Column: Las Vegas sports books searching for anything worthy of drawing bets
The 30,000-square-foot Westgate Las Vegas SuperBook, which lays claim to being “the largest sportsbook in the world,” was still open for business Saturday despite most sports in the world coming to a stop during the week because of the coronavirus pandemic.
Most of the 350 theater-style seats were empty and the 220-by-18-foot 4K video wall showed highlights of previous games, advertisements and odds on future bets such as the winner of the Super Bowl, World Series and NBA Finals.
“It’s unprecedented times so we’re doing what we can with not a lot to work with,” said Jay Kornegay, vice president of race and sports operations at the Westgate sportsbook. “We’ve actually added five soccer leagues to the menu today and we’re adding the KHL hockey playoffs.”
The Westgate had odds on college basketball, NBA, NHL, MLB, MLS, XFL, international soccer, auto racing, golf and tennis this weekend, but they were all postponed or canceled, leaving Kornegay and his team to scramble for any live sports events on which they could place odds.
With major sports leagues halting play over the coronavirus, small businesses that count on game-day traffic face difficult economic prospects.
“We’re trying to find anything going on worldwide that we can add,” said Jeff Sherman, vice president of risk management. “There’s a lot of uncertainty right now. I found five soccer leagues that are playing games without spectators. We’re adding things right now we don’t normally book.”
Sherman helped set odds on games being played in the Argentina Primera B Nacional, Australia A League, Hungary NB 1, Mexico Liga MX, Russian Premier League, Serbia SuperLiga, Turkey Super Lig, Ukrainian Premier League and KHL Russian hockey playoffs. Since Liga MX is the most popular of the leagues still playing in North America, Sherman has added first-half wagering, halftime and full-time results, as well as some game propositions.
“We’re trying to expand our betting menu on the games and events that are taking place,” Sherman said. “For example, with the Mexican soccer league, we’re taking bets on the first team to score, total goals by Puebla, total goals by Atletico San Luis and the over/under on each team’s individual total goals. We’re doing that for each game along with halftime and full-time prop bets.”
“Selection Sunday” is normally the start of one of the busiest weeks in Las Vegas. The first and second rounds of the NCAA tournament has become one of the three busiest weekends in the city, according to the Las Vegas Convention and Visitors Authority.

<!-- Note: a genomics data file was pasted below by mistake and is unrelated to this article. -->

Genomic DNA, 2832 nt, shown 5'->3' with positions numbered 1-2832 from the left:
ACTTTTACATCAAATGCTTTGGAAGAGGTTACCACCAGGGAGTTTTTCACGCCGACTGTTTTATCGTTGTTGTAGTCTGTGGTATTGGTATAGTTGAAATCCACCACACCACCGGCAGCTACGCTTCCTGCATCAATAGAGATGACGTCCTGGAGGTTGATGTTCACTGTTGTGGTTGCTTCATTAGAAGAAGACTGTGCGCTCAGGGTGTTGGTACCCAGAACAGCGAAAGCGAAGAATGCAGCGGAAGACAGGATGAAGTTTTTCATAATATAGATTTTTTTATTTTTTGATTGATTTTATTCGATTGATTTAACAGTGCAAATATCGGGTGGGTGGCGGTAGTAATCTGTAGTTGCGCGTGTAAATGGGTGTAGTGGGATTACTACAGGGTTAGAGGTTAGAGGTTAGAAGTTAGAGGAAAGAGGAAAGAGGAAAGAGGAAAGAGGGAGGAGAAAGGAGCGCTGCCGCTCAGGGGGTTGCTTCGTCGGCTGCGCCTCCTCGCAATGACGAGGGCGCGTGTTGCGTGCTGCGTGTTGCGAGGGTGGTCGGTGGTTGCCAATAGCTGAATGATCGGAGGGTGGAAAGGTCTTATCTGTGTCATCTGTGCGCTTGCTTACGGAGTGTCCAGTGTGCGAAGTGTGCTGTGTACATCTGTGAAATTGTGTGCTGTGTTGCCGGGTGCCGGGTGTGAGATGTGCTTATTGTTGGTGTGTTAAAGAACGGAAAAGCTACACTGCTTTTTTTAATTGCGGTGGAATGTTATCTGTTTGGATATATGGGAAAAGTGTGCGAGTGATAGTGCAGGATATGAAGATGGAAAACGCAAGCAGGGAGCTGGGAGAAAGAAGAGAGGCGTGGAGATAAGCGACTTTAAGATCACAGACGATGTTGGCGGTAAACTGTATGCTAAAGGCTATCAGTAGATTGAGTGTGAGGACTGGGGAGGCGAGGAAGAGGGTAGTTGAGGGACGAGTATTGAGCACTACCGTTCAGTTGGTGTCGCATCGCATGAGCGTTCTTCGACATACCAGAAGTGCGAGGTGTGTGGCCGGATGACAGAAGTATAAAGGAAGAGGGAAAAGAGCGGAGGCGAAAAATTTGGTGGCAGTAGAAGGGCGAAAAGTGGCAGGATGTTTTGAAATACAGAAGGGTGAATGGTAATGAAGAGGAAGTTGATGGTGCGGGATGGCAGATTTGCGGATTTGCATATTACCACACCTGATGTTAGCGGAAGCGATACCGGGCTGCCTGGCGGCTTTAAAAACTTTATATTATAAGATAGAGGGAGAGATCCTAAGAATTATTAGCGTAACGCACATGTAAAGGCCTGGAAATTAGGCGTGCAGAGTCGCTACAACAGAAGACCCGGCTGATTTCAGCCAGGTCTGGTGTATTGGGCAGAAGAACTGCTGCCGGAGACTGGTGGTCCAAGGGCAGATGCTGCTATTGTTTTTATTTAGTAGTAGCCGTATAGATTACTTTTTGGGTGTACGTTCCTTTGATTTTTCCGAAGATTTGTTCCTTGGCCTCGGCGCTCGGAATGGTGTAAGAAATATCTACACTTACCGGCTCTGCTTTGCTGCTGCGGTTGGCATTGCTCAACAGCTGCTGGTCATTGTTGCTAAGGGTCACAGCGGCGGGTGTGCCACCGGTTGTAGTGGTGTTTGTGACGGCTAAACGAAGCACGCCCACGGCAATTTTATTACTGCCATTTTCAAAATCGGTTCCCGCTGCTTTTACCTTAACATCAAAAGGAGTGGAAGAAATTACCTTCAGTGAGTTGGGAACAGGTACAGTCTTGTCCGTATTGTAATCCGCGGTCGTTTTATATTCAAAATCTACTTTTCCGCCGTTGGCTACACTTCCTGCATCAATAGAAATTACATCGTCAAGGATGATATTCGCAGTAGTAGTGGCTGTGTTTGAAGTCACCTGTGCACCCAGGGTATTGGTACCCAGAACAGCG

Hotel occupancy during the first week of the tournament has been more than 98% in recent years with nearly 2 million passengers traveling through McCarran International Airport during that time.
Las Vegas is generally considered the second-best place to be if you can’t attend a big sports event live and it would have become the best place to be if the NCAA had gone through with its initial plan to play the men’s and women’s basketball tournaments without fans. But when the NCAA canceled the tournaments on Thursday, Las Vegas sportsbooks lost out on their biggest four-day stretch on the calendar.
“We’ll handle more money on the first four days of the tournament than the Super Bowl,” Kornegay said. “So losing one of your top two events that you host every year is going to be damaging to our financials. We’ve accepted that and understand it. Our priority is everyone’s safety.”
Nevada sportsbooks won $36.5 million on college and pro basketball in March 2019 from $498.7 million in bets. Around $350 million was wagered on the NCAA tournament last year, compared to $154.7 million wagered on Super Bowl LIV.
The NCAA is giving spring sports athletes whose 2020 seasons were majorly disrupted by the coronavirus another year of eligibility.
One of the biggest draws now at sportsbooks is horse racing, which is still taking place around the world. On Saturday afternoon, Santa Anita ran eight races in front of only a handful of owners and state officials. While there are regular horse racing bettors in Las Vegas, the lack of other sports to bet on has made other gamblers want to learn how to get in on the action.
“One of our regular sports players came up to me today and said, ‘I’m not sure how to play horses or even call out bets and I’ve already done it wrong a couple of times so can you help me with this?’ ” Kornegay said. “We actually had a pretty good horse-betting crowd and we were actually understaffed for it, so we’ll have to make some adjustments to accommodate for some new horse racing fans until the other sports return.”
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